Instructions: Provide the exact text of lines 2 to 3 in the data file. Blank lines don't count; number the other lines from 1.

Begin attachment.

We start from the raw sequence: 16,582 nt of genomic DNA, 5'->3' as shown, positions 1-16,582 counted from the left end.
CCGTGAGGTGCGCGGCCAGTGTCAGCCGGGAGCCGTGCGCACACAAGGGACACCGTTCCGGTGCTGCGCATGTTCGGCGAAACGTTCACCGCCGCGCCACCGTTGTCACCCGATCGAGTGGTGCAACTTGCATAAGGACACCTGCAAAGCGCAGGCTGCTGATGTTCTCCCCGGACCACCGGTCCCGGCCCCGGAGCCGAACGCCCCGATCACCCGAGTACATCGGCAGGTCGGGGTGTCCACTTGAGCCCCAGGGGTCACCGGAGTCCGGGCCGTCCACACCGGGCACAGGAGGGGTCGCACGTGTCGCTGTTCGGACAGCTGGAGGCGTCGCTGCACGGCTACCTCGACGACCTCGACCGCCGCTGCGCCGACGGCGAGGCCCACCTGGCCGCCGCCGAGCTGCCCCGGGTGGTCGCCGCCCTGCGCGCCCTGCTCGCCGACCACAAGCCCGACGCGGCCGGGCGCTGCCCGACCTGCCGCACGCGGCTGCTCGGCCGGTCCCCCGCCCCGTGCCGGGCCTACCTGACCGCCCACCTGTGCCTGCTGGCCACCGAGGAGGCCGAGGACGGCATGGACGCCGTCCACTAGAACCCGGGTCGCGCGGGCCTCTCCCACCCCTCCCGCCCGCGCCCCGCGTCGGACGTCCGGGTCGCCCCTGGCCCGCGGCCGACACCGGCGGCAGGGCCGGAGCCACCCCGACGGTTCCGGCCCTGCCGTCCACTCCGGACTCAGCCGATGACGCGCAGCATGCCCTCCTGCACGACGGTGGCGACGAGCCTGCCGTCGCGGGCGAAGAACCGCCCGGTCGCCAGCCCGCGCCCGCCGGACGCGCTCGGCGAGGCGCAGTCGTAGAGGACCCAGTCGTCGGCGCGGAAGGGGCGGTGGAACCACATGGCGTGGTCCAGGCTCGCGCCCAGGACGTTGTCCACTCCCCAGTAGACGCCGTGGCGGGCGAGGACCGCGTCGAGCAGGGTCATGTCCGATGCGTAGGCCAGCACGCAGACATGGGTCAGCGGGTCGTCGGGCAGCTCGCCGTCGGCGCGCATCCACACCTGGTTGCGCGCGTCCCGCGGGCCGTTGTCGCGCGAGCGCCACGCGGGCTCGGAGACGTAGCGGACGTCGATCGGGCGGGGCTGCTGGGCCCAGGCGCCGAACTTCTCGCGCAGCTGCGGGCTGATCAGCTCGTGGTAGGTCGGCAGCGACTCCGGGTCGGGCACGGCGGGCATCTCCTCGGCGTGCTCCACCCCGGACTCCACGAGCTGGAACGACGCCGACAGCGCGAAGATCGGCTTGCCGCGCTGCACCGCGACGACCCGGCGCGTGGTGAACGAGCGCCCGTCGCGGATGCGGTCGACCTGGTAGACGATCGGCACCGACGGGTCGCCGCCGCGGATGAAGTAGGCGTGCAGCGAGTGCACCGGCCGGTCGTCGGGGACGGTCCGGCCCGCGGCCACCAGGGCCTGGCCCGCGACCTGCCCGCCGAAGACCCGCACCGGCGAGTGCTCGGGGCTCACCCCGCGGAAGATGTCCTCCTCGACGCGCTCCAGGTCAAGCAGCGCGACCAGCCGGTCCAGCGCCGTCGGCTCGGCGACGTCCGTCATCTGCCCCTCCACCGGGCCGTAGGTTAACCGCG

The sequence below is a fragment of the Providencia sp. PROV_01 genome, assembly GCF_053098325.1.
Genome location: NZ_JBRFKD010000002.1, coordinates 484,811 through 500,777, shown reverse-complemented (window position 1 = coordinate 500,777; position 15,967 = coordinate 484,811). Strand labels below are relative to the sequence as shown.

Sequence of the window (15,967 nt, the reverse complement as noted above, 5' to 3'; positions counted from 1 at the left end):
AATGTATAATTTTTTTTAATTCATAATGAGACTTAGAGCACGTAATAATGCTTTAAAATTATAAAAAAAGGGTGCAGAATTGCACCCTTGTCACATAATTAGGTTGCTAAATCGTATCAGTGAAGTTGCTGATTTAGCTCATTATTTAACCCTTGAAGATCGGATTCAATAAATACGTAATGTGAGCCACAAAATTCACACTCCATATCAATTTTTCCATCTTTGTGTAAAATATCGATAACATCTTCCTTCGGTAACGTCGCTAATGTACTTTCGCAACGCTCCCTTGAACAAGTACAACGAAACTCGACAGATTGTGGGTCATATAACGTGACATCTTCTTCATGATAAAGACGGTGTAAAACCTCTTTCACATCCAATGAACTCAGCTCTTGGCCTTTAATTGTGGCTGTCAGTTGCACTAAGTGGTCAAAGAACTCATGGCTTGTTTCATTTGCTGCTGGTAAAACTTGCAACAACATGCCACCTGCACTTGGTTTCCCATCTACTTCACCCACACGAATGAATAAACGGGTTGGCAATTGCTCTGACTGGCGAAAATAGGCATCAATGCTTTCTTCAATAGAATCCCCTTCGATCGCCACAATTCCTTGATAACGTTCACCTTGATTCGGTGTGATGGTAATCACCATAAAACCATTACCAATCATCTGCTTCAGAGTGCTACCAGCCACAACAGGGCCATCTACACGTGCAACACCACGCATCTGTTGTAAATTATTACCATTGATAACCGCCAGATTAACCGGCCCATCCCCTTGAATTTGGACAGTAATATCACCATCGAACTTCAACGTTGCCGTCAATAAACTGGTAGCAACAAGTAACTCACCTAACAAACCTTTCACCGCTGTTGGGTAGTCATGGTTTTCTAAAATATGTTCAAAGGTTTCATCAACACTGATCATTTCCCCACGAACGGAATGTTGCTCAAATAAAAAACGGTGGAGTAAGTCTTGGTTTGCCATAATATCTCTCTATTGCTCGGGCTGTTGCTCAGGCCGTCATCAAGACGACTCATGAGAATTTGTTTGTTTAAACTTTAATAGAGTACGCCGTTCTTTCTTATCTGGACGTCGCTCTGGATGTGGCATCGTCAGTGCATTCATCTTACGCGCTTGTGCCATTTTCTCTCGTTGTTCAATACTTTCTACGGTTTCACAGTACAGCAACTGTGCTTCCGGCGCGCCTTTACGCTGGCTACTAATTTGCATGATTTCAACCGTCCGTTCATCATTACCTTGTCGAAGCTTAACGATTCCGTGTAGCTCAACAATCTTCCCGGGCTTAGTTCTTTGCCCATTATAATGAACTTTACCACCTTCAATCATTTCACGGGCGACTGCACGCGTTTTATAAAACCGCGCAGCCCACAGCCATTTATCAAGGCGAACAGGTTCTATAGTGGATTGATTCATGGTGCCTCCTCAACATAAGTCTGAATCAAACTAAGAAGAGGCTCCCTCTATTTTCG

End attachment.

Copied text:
CCGTGAGGTGCGCGGCCAGTGTCAGCCGGGAGCCGTGCGCACACAAGGGACACCGTTCCGGTGCTGCGCATGTTCGGCGAAACGTTCACCGCCGCGCCACCGTTGTCACCCGATCGAGTGGTGCAACTTGCATAAGGACACCTGCAAAGCGCAGGCTGCTGATGTTCTCCCCGGACCACCGGTCCCGGCCCCGGAGCCGAACGCCCCGATCACCCGAGTACATCGGCAGGTCGGGGTGTCCACTTGAGCCCCAGGGGTCACCGGAGTCCGGGCCGTCCACACCGGGCACAGGAGGGGTCGCACGTGTCGCTGTTCGGACAGCTGGAGGCGTCGCTGCACGGCTACCTCGACGACCTCGACCGCCGCTGCGCCGACGGCGAGGCCCACCTGGCCGCCGCCGAGCTGCCCCGGGTGGTCGCCGCCCTGCGCGCCCTGCTCGCCGACCACAAGCCCGACGCGGCCGGGCGCTGCCCGACCTGCCGCACGCGGCTGCTCGGCCGGTCCCCCGCCCCGTGCCGGGCCTACCTGACCGCCCACCTGTGCCTGCTGGCCACCGAGGAGGCCGAGGACGGCATGGACGCCGTCCACTAGAACCCGGGTCGCGCGGGCCTCTCCCACCCCTCCCGCCCGCGCCCCGCGTCGGACGTCCGGGTCGCCCCTGGCCCGCGGCCGACACCGGCGGCAGGGCCGGAGCCACCCCGACGGTTCCGGCCCTGCCGTCCACTCCGGACTCAGCCGATGACGCGCAGCATGCCCTCCTGCACGACGGTGGCGACGAGCCTGCCGTCGCGGGCGAAGAACCGCCCGGTCGCCAGCCCGCGCCCGCCGGACGCGCTCGGCGAGGCGCAGTCGTAGAGGACCCAGTCGTCGGCGCGGAAGGGGCGGTGGAACCACATGGCGTGGTCCAGGCTCGCGCCCAGGACGTTGTCCACTCCCCAGTAGACGCCGTGGCGGGCGAGGACCGCGTCGAGCAGGGTCATGTCCGATGCGTAGGCCAGCACGCAGACATGGGTCAGCGGGTCGTCGGGCAGCTCGCCGTCGGCGCGCATCCACACCTGGTTGCGCGCGTCCCGCGGGCCGTTGTCGCGCGAGCGCCACGCGGGCTCGGAGACGTAGCGGACGTCGATCGGGCGGGGCTGCTGGGCCCAGGCGCCGAACTTCTCGCGCAGCTGCGGGCTGATCAGCTCGTGGTAGGTCGGCAGCGACTCCGGGTCGGGCACGGCGGGCATCTCCTCGGCGTGCTCCACCCCGGACTCCACGAGCTGGAACGACGCCGACAGCGCGAAGATCGGCTTGCCGCGCTGCACCGCGACGACCCGGCGCGTGGTGAACGAGCGCCCGTCGCGGATGCGGTCGACCTGGTAGACGATCGGCACCGACGGGTCGCCGCCGCGGATGAAGTAGGCGTGCAGCGAGTGCACCGGCCGGTCGTCGGGGACGGTCCGGCCCGCGGCCACCAGGGCCTGGCCCGCGACCTGCCCGCCGAAGACCCGCACCGGCGAGTGCTCGGGGCTCACCCCGCGGAAGATGTCCTCCTCGACGCGCTCCAGGTCAAGCAGCGCGACCAGCCGGTCCAGCGCCGTCGGCTCGGCGACGTCCGTCATCTGCCCCTCCACCGGGCCGTAGGTTAACCGCG

The sequence below is a fragment of the Providencia sp. PROV_01 genome, assembly GCF_053098325.1.